Advertising Clinical Trials


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A slide show I developed reviewing the techniques to successful marketing for subject accrual

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Advertising Clinical Trials

  1. 1. Advertising Strategies for Clinical Trials Kellie Bodeker, CCRC, B.S. George Washington University
  2. 2. <ul><li>New treatments need to be tested </li></ul><ul><li>Testing may involve healthy volunteers </li></ul><ul><li>Testing may involve those with disease burden </li></ul><ul><li>Over 94% of Americans recognized clinical trials were important in new therapies and treatments </li></ul>Volunteers
  3. 3. <ul><li>Effective advertisements can help increase enrollment. Effectiveness isn’t simply the tone or readability of the text placed in the advertisement. It is also the layout, the color, the spacing, the leading, and most importantly, the graphics. It is the difference between reading this paragraph </li></ul>
  4. 4. <ul><li>And reading this page </li></ul><ul><li>Color is selectively used to affect a mood </li></ul><ul><li>The eye immediately is drawn to the color and the visual graphic </li></ul><ul><li>The graphic is relaxing </li></ul><ul><li>The wheat grasses lean toward the text, leading the eye </li></ul><ul><li>Text is in bullets. People think in bullets. </li></ul><ul><li>The font is appropriately spaced to allow individuals to mentally ‘breathe.’ </li></ul>
  5. 5. <ul><li>Keeping the importance of design and layout in mind, research advertisements will be reviewed </li></ul><ul><li>Examples of best and worst will be provided </li></ul><ul><ul><li>Graphics </li></ul></ul><ul><ul><li>Wording </li></ul></ul><ul><ul><li>Same disease </li></ul></ul><ul><ul><li>Same patient population </li></ul></ul>Examples
  6. 6. Graphics
  7. 7. Graphics the hand outlines the topic of the study and captures the reader’s eye
  8. 8. Graphics Palm up leads the eye to here You want to see what is in the hand
  9. 9. Graphics The words are spaced well and treated as a graphic element.
  10. 10. Graphics notice the text wrapping around the logo
  11. 11. Graphics the curve leads the eye to the important contact information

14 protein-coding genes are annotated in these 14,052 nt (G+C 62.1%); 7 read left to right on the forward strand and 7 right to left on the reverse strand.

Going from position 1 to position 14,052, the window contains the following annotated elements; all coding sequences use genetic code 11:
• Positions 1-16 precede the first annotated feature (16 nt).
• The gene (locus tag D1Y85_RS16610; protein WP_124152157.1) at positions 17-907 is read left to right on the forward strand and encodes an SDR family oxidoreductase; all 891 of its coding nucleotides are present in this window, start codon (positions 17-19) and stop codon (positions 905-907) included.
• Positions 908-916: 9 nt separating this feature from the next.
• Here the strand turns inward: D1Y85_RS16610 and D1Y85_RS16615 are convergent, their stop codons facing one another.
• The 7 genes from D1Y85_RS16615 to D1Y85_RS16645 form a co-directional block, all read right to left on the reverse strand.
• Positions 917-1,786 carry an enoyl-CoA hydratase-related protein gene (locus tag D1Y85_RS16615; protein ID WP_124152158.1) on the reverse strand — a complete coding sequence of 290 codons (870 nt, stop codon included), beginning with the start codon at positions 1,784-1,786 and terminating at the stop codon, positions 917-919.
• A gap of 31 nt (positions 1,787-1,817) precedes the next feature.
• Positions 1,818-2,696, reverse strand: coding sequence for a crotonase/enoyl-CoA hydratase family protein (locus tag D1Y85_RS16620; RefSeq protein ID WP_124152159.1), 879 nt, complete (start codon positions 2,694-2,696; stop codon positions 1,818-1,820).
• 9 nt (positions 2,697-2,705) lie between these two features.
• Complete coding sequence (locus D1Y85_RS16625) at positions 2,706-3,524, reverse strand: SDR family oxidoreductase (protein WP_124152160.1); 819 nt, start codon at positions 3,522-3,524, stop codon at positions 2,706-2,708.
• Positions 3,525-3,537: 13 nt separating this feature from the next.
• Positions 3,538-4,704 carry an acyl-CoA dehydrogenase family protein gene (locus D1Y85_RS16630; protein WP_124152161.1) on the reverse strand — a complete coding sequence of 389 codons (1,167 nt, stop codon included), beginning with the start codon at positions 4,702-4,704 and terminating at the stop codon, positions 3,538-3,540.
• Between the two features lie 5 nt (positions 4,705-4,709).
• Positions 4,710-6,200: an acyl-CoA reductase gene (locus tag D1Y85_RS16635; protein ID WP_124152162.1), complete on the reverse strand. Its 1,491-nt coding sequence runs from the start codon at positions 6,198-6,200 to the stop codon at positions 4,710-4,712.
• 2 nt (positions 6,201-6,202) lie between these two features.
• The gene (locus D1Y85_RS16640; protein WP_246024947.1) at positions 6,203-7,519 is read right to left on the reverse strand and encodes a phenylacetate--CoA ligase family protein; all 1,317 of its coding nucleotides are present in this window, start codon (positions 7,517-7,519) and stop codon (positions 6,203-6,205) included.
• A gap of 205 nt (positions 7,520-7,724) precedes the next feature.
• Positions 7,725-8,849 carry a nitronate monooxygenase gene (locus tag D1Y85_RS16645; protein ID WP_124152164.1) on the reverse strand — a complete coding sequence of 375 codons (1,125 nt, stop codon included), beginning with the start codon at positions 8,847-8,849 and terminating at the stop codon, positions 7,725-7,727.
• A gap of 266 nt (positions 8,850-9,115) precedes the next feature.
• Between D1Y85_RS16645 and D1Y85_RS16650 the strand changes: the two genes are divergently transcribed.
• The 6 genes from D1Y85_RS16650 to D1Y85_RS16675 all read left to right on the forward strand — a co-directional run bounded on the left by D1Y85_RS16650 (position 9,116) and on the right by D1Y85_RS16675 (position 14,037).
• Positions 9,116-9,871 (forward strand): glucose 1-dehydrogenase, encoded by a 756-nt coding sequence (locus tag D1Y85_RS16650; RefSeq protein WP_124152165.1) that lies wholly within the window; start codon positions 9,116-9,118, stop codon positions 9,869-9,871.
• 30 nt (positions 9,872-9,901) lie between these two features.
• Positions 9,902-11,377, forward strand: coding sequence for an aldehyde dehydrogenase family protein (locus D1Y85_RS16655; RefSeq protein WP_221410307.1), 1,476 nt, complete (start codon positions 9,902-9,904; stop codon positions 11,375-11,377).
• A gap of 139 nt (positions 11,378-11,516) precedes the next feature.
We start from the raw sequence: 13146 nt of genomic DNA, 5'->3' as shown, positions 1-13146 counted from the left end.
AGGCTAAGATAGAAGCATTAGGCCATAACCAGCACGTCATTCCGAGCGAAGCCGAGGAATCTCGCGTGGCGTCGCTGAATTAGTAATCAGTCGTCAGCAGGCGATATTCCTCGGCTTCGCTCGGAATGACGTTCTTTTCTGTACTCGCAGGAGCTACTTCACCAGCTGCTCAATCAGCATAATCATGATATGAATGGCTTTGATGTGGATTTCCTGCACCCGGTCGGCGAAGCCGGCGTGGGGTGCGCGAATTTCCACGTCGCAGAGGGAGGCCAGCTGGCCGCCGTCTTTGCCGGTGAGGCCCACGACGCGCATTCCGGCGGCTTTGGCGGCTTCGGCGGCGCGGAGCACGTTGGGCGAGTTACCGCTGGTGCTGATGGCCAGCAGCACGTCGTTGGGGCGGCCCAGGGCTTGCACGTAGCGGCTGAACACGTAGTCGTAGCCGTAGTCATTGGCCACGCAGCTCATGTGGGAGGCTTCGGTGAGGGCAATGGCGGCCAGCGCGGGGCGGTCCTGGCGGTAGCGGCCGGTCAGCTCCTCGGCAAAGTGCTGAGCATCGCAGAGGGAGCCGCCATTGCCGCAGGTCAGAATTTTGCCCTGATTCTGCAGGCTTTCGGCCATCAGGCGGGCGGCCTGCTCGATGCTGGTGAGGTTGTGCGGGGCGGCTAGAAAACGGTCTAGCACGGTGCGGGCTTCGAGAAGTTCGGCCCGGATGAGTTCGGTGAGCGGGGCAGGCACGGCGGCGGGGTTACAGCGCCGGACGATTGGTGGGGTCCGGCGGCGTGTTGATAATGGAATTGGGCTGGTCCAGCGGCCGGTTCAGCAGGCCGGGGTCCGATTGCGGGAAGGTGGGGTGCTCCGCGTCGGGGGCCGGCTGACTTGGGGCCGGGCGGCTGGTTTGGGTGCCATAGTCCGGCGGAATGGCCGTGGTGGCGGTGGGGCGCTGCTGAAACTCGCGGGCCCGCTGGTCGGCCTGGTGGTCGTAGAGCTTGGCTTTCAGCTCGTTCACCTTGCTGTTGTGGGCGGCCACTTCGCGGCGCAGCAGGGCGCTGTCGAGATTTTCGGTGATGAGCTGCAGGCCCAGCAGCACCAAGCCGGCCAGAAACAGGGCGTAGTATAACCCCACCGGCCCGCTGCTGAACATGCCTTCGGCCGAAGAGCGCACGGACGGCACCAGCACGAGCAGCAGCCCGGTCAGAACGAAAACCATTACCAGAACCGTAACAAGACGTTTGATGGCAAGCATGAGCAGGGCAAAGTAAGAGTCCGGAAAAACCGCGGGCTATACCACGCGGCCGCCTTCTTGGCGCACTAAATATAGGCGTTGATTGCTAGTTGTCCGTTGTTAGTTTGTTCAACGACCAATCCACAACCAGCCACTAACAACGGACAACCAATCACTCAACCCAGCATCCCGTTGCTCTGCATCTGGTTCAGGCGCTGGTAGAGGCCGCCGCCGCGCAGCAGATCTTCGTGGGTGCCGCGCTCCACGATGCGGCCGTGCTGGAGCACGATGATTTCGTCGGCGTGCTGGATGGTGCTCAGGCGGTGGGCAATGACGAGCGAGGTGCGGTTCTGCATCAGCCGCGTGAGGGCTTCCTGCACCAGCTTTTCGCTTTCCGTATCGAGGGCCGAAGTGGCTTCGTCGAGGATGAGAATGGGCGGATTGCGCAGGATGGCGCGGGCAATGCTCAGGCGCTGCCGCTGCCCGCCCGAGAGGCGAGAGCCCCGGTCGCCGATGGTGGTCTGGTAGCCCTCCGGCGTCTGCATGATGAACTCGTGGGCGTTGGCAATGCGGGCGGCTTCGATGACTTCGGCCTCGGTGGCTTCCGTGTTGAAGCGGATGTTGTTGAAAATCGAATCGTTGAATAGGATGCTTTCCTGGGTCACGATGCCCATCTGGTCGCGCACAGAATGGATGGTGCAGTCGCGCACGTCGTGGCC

12. 12. <ul><li>Pictures are labels (Caples, p. 204) readers identify with pictures, believing this advertisement is applicable directly to them. </li></ul><ul><li>Pictures of products sell (Caples, p. 205) for those with eczema, a clean hand is a product they desire and will have interest in </li></ul>Graphics BEST
  13. 13. Graphics Who is this person? The face is unclear and poorly reproducible in print
  14. 14. Graphics The face aims to the bottom right but the large TEXT gets our attention to the side the reader’s eye is confused
  15. 15. Graphics A color logotype, yet the rest of the ad is in black and white…a wasted opportunity
  16. 16. Graphics The text embellishments are too much. They compete with the picture visually.
  17. 17. Graphics The skewed box again leads to the bottom right but there is no clear reason for the eye to go there.
  18. 18. Graphics WORST <ul><li>Pictures are labels (Caples, p. 204) readers identify with pictures, and they can’t do that here; face is unclear and overshadowed </li></ul><ul><li>Words have to make sense (Caples, p. 202) breaking up words unevenly leads to choppy reading for headlines </li></ul>
  19. 19. Wording
  20. 20. Wording The headline is simple and large
  21. 21. Wording Bullet points
  22. 22. Wording Everyday applicability: medicine fleas earaches
  23. 23. Wording A strong summary statement: You feel great today!
  24. 24. Wording Logotext at the bottom is well spaced Reads well And simple Again, it is bulleted
  25. 25. Wording BEST <ul><li>Introduce curiosity and facts (Caples, p. 139, 207) readers identify stories and interest, defined by Caples as the “Reader’s Digest” method </li></ul><ul><li>Straightforward copy (Caples, p. 115) an in-your-face simple approach that is logical and devoid of rhetoric </li></ul>